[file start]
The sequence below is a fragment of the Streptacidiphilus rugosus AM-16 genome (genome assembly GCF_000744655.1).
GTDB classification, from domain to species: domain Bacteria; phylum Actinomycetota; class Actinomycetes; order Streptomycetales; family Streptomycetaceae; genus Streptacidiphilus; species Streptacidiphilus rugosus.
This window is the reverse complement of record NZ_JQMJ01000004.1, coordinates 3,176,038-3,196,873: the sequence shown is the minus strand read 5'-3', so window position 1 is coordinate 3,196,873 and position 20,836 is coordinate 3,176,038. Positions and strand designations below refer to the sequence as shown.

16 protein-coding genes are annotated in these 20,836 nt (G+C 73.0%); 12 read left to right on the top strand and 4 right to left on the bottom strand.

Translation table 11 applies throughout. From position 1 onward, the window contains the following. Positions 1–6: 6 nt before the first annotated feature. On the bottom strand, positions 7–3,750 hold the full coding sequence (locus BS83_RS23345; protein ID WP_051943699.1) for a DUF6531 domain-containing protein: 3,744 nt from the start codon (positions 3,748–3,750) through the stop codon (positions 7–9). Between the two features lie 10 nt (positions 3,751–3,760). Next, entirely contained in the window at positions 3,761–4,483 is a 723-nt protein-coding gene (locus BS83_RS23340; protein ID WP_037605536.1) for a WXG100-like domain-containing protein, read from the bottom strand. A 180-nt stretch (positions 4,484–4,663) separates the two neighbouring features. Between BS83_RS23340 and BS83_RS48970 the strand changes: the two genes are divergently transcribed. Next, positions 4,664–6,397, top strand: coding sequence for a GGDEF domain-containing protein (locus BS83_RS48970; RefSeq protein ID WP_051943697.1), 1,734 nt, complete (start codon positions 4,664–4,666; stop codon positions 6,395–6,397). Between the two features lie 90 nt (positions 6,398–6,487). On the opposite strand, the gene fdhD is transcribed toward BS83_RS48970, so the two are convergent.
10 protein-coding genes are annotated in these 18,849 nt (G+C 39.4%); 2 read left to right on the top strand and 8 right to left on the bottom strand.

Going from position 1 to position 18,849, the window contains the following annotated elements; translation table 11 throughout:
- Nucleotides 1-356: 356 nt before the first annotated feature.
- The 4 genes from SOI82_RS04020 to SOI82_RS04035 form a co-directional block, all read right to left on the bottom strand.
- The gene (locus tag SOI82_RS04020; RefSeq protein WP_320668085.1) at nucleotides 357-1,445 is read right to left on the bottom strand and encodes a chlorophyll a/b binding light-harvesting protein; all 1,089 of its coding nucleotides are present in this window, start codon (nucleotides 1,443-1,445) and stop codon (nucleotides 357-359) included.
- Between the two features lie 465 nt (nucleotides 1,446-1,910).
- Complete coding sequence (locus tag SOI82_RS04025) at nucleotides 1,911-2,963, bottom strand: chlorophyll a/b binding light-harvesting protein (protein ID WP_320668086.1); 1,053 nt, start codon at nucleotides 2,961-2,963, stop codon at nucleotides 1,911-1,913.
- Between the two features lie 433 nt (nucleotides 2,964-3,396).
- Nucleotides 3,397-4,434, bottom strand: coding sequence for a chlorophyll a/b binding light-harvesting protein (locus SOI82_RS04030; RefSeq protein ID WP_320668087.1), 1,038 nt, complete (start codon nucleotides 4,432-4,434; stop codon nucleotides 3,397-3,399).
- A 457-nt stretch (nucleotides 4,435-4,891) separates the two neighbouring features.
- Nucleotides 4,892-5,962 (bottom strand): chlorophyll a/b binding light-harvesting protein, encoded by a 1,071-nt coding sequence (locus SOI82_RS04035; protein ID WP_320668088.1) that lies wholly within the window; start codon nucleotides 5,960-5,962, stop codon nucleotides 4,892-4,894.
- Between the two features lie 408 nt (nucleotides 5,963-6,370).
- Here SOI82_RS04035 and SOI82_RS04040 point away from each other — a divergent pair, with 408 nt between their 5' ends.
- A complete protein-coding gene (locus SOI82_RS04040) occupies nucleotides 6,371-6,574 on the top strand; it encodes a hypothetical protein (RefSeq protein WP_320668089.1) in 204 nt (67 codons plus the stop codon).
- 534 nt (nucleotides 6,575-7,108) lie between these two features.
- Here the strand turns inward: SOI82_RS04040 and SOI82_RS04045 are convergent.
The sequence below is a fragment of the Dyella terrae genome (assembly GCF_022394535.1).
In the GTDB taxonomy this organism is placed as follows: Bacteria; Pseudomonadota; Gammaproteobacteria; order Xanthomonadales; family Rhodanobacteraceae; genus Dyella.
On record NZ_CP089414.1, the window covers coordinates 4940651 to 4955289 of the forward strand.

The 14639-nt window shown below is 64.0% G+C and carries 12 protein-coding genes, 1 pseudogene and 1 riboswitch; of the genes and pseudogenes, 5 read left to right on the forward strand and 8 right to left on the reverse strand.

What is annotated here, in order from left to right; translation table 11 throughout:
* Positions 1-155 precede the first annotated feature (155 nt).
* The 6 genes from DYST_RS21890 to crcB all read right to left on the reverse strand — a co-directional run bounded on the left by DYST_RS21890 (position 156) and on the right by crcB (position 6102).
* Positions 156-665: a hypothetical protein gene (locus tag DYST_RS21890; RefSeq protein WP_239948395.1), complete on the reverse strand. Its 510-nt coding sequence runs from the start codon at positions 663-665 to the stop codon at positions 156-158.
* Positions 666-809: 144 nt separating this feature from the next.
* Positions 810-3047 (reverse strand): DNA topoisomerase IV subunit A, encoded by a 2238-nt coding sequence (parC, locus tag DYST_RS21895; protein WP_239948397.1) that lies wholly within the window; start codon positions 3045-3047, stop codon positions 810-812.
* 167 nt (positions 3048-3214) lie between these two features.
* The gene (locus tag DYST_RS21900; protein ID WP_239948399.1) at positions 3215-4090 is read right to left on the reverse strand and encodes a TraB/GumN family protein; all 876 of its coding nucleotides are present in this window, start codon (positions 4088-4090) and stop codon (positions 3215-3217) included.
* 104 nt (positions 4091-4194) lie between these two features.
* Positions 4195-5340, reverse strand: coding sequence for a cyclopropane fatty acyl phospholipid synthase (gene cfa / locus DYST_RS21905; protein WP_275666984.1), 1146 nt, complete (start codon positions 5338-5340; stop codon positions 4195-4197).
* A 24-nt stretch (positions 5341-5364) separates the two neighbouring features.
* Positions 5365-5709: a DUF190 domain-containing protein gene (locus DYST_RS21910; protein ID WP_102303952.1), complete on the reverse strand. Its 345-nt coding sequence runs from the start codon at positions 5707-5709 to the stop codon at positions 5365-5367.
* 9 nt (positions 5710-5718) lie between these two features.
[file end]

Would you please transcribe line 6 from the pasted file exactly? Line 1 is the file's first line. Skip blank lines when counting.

10 protein-coding genes are annotated in these 18,849 nt (G+C 39.4%); 2 read left to right on the top strand and 8 right to left on the bottom strand.